What prompted making Melali directly after releasing another movie?
The Drifter was more lifestyle heavy than it was surf. More storyline, there were waves in there, but not many. When you shoot for six months you get a lot of footage. We had a hard time incorporating all these guys that came along and surfed. It was Dane Reynolds, Kelly (Slater), Kalani (Robb), Mike Losness, and the Indonesian guys as well. We just couldn’t find a way to plug them into the Drifter. And then Taylor just started putting together sessions.
How’s the response to Melali?
The response for the live shows was amazing. People were blown away. We recreated the soundtrack the best we could, hitting the breaks, syncing with certain waves. People were totally tripped out. It’s all beautiful footage with all these different guys. People are like, “Why wasn’t this in The Drifter?” Well, it didn’t work, that’s why we made this. With The Drifter, we threw more into the storyline. It started as 75 percent surfing and 25 percent lifestyle, and by the end it flip-flopped. This movie felt very good to get all those waves out there. It’s beautiful footage that needs to be seen.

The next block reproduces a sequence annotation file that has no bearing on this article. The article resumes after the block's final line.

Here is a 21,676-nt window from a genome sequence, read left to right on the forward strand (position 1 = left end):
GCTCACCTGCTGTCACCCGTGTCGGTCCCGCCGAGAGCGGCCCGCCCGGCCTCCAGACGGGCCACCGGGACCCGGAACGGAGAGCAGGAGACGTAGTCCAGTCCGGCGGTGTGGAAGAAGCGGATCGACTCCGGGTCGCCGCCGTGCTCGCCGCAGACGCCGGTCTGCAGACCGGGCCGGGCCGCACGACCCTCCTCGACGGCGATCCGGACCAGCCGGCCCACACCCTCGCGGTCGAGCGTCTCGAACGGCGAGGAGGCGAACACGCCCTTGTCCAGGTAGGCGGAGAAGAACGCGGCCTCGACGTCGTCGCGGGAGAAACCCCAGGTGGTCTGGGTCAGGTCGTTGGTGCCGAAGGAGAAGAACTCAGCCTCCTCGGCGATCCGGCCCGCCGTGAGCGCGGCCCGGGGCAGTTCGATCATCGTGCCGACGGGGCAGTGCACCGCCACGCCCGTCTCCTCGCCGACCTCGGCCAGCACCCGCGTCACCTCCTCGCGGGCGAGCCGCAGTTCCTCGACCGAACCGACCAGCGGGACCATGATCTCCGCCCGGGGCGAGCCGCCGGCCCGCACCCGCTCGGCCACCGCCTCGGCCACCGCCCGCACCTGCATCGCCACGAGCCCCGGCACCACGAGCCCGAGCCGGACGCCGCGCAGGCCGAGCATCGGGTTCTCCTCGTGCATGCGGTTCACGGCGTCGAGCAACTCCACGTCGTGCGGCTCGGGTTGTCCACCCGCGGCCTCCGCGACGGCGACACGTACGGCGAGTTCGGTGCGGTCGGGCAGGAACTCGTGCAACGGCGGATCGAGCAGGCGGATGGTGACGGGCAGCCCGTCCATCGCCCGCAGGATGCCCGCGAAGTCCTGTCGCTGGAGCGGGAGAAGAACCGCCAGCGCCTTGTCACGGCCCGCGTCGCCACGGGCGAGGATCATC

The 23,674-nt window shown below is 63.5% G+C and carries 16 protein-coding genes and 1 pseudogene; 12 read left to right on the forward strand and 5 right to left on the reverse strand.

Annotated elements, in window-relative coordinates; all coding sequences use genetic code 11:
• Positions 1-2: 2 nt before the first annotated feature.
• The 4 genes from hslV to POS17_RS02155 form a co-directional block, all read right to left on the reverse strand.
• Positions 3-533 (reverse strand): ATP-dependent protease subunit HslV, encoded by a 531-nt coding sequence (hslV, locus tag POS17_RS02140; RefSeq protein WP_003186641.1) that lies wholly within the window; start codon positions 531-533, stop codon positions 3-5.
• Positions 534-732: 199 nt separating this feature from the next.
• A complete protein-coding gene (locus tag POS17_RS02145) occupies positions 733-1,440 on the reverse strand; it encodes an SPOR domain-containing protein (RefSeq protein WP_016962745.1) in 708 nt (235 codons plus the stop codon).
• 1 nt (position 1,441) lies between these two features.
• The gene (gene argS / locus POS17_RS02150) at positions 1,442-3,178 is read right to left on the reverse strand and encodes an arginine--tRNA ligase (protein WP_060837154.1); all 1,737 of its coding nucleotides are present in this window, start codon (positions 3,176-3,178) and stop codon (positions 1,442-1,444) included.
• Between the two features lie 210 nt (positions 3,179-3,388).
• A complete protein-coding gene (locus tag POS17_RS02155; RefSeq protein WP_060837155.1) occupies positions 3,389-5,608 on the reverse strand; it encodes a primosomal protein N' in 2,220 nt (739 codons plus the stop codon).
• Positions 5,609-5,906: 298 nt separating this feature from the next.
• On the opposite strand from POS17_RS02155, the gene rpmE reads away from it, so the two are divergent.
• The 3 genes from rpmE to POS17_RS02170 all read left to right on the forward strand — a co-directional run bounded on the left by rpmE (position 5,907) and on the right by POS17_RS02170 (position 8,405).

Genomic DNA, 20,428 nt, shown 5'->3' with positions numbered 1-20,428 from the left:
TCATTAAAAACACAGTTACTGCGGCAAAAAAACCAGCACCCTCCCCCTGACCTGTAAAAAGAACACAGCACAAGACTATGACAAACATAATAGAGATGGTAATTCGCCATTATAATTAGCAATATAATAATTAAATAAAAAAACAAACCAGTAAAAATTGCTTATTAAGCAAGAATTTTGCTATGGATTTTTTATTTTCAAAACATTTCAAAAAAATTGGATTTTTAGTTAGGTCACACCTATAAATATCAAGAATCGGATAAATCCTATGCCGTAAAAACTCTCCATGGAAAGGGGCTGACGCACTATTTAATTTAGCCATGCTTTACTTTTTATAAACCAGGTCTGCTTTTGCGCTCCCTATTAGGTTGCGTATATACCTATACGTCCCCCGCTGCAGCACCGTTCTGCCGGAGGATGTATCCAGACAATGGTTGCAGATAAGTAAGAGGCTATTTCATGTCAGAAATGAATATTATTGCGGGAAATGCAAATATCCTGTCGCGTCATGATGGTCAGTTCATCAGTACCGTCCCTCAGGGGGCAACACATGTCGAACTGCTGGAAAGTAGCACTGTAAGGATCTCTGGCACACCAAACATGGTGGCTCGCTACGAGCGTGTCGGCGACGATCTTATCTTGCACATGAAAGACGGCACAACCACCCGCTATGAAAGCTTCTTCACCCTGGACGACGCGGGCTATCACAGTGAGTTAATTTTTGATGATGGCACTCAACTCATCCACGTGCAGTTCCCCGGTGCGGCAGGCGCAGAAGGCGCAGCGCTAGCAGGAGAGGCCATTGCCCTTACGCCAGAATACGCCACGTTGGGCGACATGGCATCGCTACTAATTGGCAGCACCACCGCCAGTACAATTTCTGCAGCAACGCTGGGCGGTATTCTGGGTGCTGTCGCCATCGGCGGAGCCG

How is music playing into your life these days?
Music's always been a huge part of my life. When I’m airplanes, in my car, I’ve got tunes going. I love music and being exposed to new music, seeing live music, exploring new music, and of course, playing.
Can you tell me a little about H20?
The simple concept is that it’s Hurley’s initiative to do something about the water issues that we have, sorry, I’m distracted, I’m looking at the waves.
How’s it look?
I just drove by T-Street and there’s actually little waves, looks kind of fun. Sorry, back to water. It’s kind of crazy when you break down the facts: 1 in 6 people in the world don’t have access to clean water and that number is supposed to grow to 1 in 4. I’m an ambassador for the whole thing. I did some work digging some wells in Sumba (Indonesia). We partnered up with the organization Waves for Water. I’m doing a trip with them next week to go to Haiti; they’ve been going down there a lot. What were doing is not nailed down exactly. It’s in infant stages and it’s going to find out ways to provide water to people.
What are you up to next?
After Haiti I’m going back to Indo. I’m doing a couple little journeys surfing and filming. I’ve always got something going on.
All right Rob, thanks for talking with me.
No problem. I'm going to go get wet.